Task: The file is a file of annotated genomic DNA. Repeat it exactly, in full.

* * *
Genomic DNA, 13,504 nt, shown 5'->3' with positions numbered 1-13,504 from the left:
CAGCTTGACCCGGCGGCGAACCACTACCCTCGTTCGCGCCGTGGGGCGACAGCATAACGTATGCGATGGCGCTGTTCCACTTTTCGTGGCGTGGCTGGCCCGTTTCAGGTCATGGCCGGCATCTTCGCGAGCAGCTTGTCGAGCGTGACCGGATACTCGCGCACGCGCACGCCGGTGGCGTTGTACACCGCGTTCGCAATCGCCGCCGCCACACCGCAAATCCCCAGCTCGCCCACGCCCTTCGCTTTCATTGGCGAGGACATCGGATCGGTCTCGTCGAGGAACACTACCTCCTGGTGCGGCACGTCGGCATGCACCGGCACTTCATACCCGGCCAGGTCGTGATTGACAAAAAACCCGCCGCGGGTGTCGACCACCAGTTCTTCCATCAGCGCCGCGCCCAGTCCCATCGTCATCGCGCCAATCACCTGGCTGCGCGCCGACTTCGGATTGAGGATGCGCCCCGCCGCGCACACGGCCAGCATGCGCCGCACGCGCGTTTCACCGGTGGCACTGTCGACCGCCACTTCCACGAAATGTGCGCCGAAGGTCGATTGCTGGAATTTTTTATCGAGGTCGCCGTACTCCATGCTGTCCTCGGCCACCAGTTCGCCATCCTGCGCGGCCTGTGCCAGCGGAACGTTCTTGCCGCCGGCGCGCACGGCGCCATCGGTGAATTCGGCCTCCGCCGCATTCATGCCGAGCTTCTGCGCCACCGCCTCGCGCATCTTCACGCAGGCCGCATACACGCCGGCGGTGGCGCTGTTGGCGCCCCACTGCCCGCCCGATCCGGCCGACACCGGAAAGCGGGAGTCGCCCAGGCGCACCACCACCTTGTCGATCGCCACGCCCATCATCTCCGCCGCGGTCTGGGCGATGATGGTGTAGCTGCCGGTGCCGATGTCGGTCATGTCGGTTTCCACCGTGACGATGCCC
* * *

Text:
Genomic DNA, 13,504 nt, shown 5'->3' with positions numbered 1-13,504 from the left:
CAGCTTGACCCGGCGGCGAACCACTACCCTCGTTCGCGCCGTGGGGCGACAGCATAACGTATGCGATGGCGCTGTTCCACTTTTCGTGGCGTGGCTGGCCCGTTTCAGGTCATGGCCGGCATCTTCGCGAGCAGCTTGTCGAGCGTGACCGGATACTCGCGCACGCGCACGCCGGTGGCGTTGTACACCGCGTTCGCAATCGCCGCCGCCACACCGCAAATCCCCAGCTCGCCCACGCCCTTCGCTTTCATTGGCGAGGACATCGGATCGGTCTCGTCGAGGAACACTACCTCCTGGTGCGGCACGTCGGCATGCACCGGCACTTCATACCCGGCCAGGTCGTGATTGACAAAAAACCCGCCGCGGGTGTCGACCACCAGTTCTTCCATCAGCGCCGCGCCCAGTCCCATCGTCATCGCGCCAATCACCTGGCTGCGCGCCGACTTCGGATTGAGGATGCGCCCCGCCGCGCACACGGCCAGCATGCGCCGCACGCGCGTTTCACCGGTGGCACTGTCGACCGCCACTTCCACGAAATGTGCGCCGAAGGTCGATTGCTGGAATTTTTTATCGAGGTCGCCGTACTCCATGCTGTCCTCGGCCACCAGTTCGCCATCCTGCGCGGCCTGTGCCAGCGGAACGTTCTTGCCGCCGGCGCGCACGGCGCCATCGGTGAATTCGGCCTCCGCCGCATTCATGCCGAGCTTCTGCGCCACCGCCTCGCGCATCTTCACGCAGGCCGCATACACGCCGGCGGTGGCGCTGTTGGCGCCCCACTGCCCGCCCGATCCGGCCGACACCGGAAAGCGGGAGTCGCCCAGGCGCACCACCACCTTGTCGATCGCCACGCCCATCATCTCCGCCGCGGTCTGGGCGATGATGGTGTAGCTGCCGGTGCCGATGTCGGTCATGTCGGTTTCCACCGTGACGATGCCC